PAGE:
Virginia Tech dedicates plaza to family of first known Black employee
BLACKSBURG, Va. (WDBJ) - The legacy of Andrew Oliver and Fannie Vaughn-Oliver will be remembered on the Virginia Tech campus forever at the Vaughn-Oliver Plaza.
Oliver is the first known Black employee of the university in the 1870s. He worked as a custodian and a gardener and planted some of the original trees on campus.
“Even though the Virginia Agricultural and Mechanical College had no ownership of enslaved Africans, it was very much built on the profits of their labor and I think it’s wonderful that the university has now begun to acknowledge that,” said Dan Thorp, Virginia Tech Associate Professor of History.
The Vaughn-Oliver Plaza is outside the Liberal Arts and Human Sciences Building on campus.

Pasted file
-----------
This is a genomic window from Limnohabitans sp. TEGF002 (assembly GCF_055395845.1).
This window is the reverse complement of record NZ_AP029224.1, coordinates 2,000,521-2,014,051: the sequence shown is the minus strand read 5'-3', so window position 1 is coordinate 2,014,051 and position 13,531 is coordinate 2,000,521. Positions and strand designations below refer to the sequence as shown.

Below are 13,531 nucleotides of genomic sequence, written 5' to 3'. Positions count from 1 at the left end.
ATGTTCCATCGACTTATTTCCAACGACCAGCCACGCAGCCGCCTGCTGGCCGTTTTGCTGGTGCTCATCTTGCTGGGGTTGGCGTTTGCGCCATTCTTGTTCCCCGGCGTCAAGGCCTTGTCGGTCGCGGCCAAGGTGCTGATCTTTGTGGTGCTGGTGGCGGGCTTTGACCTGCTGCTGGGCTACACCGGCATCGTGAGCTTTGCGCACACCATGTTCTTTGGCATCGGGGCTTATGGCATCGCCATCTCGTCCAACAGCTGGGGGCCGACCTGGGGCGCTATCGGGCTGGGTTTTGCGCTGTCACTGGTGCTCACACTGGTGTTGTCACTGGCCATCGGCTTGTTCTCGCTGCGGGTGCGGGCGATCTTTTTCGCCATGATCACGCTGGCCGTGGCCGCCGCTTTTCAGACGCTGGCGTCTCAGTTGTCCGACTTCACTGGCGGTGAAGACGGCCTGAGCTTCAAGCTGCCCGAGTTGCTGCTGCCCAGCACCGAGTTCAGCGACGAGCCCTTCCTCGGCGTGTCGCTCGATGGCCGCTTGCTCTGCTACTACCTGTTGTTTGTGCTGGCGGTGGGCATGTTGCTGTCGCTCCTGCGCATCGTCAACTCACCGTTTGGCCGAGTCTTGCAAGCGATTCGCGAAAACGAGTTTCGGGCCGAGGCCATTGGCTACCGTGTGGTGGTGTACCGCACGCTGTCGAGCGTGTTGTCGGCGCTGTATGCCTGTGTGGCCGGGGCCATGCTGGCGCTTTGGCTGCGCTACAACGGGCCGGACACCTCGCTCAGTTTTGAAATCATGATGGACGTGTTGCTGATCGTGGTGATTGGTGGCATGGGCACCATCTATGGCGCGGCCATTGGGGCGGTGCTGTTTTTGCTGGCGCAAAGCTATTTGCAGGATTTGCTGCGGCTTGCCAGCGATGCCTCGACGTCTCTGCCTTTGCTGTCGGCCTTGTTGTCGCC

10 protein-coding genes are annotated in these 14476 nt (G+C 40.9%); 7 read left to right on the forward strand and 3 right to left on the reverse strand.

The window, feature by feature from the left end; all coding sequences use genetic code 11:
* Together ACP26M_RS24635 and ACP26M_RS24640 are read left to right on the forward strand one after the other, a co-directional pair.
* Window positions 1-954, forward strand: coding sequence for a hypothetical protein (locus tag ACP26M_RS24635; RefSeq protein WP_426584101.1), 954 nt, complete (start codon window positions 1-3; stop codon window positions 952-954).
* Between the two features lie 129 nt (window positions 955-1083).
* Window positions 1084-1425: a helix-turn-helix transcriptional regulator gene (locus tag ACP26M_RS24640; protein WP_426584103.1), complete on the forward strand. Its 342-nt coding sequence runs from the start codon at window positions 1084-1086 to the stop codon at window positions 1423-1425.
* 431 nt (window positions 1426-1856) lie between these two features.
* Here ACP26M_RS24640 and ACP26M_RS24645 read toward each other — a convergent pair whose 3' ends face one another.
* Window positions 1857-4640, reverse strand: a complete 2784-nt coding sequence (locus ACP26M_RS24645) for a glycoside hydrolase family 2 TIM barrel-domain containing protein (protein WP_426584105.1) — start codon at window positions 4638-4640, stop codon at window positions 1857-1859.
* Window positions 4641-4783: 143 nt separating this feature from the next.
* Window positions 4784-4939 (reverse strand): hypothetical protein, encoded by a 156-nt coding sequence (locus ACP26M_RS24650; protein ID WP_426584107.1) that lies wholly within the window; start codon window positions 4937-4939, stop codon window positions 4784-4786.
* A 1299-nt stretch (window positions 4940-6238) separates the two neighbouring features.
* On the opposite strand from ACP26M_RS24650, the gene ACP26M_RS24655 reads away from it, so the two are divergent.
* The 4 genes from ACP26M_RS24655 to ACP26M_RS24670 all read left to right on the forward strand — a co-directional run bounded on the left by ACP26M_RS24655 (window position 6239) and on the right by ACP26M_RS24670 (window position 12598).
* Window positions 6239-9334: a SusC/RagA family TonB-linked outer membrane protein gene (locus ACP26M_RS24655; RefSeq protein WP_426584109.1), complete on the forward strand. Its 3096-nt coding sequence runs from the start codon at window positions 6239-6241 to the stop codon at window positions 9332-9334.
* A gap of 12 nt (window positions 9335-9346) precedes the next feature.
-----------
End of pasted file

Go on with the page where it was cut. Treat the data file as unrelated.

“It’s a good start,” said Associate Pastor of Greater Mt. Zion United Holy Church Jessie Eaves. “It’s a good beginning and this is a 150-year celebration for Tech, too, so the dedication of the Vaughn-Oliver Plaza is a great thing. I wish more people will be recognized.”
Thorp says he’s been pushing for events like the September 29 dedication for a while.
“If you look at any Blacksburg census for 1920 to 1930, family after family after family of African Americans literally kept this school working,” Thorp said. “They were the ones that made this school function.”
The Vaughn-Oliver Plaza will serve as a reminder of the past for generations to come.
“History is important and a lot of times things have not been recognized and now, I don’t know what the difference in time is, but now, they seem to be recognizing the need to recognize people for their achievements,” Eaves said.
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